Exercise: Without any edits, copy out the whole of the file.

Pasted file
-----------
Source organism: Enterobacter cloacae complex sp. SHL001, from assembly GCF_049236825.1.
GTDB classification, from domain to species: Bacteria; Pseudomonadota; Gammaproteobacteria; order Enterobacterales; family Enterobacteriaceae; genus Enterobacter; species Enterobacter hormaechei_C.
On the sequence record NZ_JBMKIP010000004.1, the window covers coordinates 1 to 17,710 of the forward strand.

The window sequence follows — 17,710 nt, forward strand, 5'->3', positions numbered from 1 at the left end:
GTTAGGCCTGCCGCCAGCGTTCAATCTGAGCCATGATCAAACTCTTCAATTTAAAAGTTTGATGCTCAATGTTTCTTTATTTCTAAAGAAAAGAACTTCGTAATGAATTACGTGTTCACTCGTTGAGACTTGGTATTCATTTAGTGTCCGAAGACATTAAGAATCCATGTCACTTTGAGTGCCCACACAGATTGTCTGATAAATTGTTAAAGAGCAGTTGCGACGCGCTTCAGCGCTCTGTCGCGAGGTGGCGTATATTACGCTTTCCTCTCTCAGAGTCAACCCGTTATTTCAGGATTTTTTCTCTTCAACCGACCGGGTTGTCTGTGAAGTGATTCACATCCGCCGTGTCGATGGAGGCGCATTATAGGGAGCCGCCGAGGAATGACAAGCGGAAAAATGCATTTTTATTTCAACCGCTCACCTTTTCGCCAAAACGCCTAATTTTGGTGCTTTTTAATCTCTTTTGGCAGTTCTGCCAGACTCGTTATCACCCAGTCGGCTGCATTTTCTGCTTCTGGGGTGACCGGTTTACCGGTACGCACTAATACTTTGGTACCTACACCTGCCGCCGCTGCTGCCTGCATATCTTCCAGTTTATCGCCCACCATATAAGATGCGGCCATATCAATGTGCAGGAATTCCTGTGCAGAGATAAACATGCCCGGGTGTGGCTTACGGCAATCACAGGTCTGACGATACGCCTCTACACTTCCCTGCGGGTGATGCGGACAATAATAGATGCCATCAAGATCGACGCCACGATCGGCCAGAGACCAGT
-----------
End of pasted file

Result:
Source organism: Enterobacter cloacae complex sp. SHL001, from assembly GCF_049236825.1.
GTDB classification, from domain to species: Bacteria; Pseudomonadota; Gammaproteobacteria; order Enterobacterales; family Enterobacteriaceae; genus Enterobacter; species Enterobacter hormaechei_C.
On the sequence record NZ_JBMKIP010000004.1, the window covers coordinates 1 to 17,710 of the forward strand.

The window sequence follows — 17,710 nt, forward strand, 5'->3', positions numbered from 1 at the left end:
GTTAGGCCTGCCGCCAGCGTTCAATCTGAGCCATGATCAAACTCTTCAATTTAAAAGTTTGATGCTCAATGTTTCTTTATTTCTAAAGAAAAGAACTTCGTAATGAATTACGTGTTCACTCGTTGAGACTTGGTATTCATTTAGTGTCCGAAGACATTAAGAATCCATGTCACTTTGAGTGCCCACACAGATTGTCTGATAAATTGTTAAAGAGCAGTTGCGACGCGCTTCAGCGCTCTGTCGCGAGGTGGCGTATATTACGCTTTCCTCTCTCAGAGTCAACCCGTTATTTCAGGATTTTTTCTCTTCAACCGACCGGGTTGTCTGTGAAGTGATTCACATCCGCCGTGTCGATGGAGGCGCATTATAGGGAGCCGCCGAGGAATGACAAGCGGAAAAATGCATTTTTATTTCAACCGCTCACCTTTTCGCCAAAACGCCTAATTTTGGTGCTTTTTAATCTCTTTTGGCAGTTCTGCCAGACTCGTTATCACCCAGTCGGCTGCATTTTCTGCTTCTGGGGTGACCGGTTTACCGGTACGCACTAATACTTTGGTACCTACACCTGCCGCCGCTGCTGCCTGCATATCTTCCAGTTTATCGCCCACCATATAAGATGCGGCCATATCAATGTGCAGGAATTCCTGTGCAGAGATAAACATGCCCGGGTGTGGCTTACGGCAATCACAGGTCTGACGATACGCCTCTACACTTCCCTGCGGGTGATGCGGACAATAATAGATGCCATCAAGATCGACGCCACGATCGGCCAGAGACCAGT